How many times have you had an important project to finish only to learn that your printer ribbon was out of ink? You drop what you're working on and race to the computer store before it closes, hoping desperately that the store will carry the exact ribbon cartridge you need and still have one in stock. Avoid the stress and frustration of dead printer ribbons---as well as saving money on new ones---by renewing the ribbons you have at home.
- Skill level:
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Things you need
- Bottle of ink pad re-inker with a rollerball top
- Old ribbon
- Old newspapers
- Old phone book (optional)
Reclaim the existing ink left in the ribbon.
When a ribbon first becomes too faint to use, a lot of ink is actually left in it---it's simply dried up inside the fabric of the ribbon. You can quickly and easily reclaim all that dried ink by manually turning the ribbon spools to expose the ribbon bit by bit and spraying a spot of WD-40 onto the ribbon every 1 1/2 to 2 inches. Simply wait for the WD-40 to saturate the ribbon, and your printer prints like new.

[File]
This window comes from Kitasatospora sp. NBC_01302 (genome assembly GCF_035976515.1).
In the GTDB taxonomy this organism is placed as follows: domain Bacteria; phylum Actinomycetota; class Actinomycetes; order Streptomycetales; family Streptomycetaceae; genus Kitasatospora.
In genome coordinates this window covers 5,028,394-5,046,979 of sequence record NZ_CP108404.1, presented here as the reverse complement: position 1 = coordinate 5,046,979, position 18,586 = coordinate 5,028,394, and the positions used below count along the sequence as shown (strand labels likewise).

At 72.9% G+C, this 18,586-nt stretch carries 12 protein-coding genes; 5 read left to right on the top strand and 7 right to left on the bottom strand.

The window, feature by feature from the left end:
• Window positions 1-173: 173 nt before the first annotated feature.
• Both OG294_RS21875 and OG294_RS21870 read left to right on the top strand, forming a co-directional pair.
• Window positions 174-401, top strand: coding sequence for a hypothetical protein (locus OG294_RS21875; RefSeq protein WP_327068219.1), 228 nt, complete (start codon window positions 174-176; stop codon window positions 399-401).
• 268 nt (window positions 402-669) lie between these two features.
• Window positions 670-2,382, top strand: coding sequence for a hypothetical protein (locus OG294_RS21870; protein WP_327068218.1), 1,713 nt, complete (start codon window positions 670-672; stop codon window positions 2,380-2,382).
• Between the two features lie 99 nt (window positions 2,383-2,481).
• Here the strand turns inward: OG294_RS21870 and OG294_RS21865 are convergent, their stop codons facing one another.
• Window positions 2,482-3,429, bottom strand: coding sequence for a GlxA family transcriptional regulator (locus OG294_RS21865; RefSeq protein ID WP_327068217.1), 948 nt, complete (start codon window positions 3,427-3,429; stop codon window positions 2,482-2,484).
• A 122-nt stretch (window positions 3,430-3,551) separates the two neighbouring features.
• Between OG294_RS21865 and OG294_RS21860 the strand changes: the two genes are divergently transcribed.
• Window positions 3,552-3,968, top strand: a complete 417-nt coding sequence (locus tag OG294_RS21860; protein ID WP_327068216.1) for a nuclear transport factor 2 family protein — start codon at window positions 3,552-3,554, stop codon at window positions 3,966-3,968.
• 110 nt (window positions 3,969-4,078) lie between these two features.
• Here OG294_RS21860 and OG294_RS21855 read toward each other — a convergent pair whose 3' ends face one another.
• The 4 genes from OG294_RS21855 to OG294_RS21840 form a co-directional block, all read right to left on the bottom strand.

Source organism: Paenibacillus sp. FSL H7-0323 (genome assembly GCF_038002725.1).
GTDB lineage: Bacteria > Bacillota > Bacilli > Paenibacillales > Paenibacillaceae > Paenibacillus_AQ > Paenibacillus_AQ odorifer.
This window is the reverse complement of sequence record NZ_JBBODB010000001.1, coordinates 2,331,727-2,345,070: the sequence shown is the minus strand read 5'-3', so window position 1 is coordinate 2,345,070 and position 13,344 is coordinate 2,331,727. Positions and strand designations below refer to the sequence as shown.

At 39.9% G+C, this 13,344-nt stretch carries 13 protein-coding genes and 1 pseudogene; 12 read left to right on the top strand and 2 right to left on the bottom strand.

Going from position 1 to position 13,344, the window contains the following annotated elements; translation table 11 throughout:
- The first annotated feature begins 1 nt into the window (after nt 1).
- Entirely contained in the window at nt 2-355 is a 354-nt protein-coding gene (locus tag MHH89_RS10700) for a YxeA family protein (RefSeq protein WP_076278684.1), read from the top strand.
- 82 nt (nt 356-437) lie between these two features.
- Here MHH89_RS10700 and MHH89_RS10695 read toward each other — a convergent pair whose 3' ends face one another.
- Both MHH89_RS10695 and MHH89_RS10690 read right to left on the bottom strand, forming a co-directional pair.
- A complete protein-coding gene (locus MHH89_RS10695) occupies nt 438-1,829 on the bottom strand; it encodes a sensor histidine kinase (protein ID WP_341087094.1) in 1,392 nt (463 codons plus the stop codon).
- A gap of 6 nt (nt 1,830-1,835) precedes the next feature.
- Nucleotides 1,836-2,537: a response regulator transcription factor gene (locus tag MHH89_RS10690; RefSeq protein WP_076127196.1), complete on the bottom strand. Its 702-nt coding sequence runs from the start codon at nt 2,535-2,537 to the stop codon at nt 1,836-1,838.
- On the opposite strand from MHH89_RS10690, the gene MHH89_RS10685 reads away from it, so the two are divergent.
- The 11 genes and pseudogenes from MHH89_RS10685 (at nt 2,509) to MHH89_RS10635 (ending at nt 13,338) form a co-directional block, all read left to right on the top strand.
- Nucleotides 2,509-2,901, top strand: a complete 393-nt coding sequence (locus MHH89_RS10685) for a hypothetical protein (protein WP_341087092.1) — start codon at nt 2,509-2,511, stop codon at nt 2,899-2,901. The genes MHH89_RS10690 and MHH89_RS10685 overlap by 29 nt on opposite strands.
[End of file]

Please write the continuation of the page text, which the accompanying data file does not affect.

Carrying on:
Once you've exhausted the original ink in the ribbon, stack your old newspapers into a pile, or find an old telephone book and remove the front cover, to use as a re-inking base. Put a few old newspapers around the stack to absorb any stray ink.
Pull on the ribbon to unspool a length 6 to 10 inches long, and lay the exposed ribbon flat on top of the newspapers or phone book. Note that some printer ribbons must be taken apart to freely turn the spools. If your printer ribbon needs to be opened up, simply pry along the seam on the sides of the ribbon cartridge with a knife blade or a thin, flathead screwdriver.
Run the rollerball at the mouth of the ink pad refill bottle lightly and quickly over the exposed ribbon, being careful not to oversaturate it. (Excess ink will be absorbed by the newspapers or telephone book.)
Re-spool the exposed ribbon on the other side of the ribbon cartridge, and expose the next length to be re-inked. Repeat this process until the entire ribbon has been treated.
Tips and warnings
- If you can't find a bottle of inkpad ink with a roller ball at the top, you can use the ink from a regular ink bottle, applying the ink to the ribbon with cotton swabs, but note that this can be a messy process.
- Paint thinner or nail polish remover is a great solvent to clean the ink from your fingers!
- Don't saturate the ribbon at any one point. If you can see ink pooling on the ribbon's fabric, you've probably used too much. Dab excess ink from the ribbon before use to prevent dripping, splatter and sloppy or deformed print.
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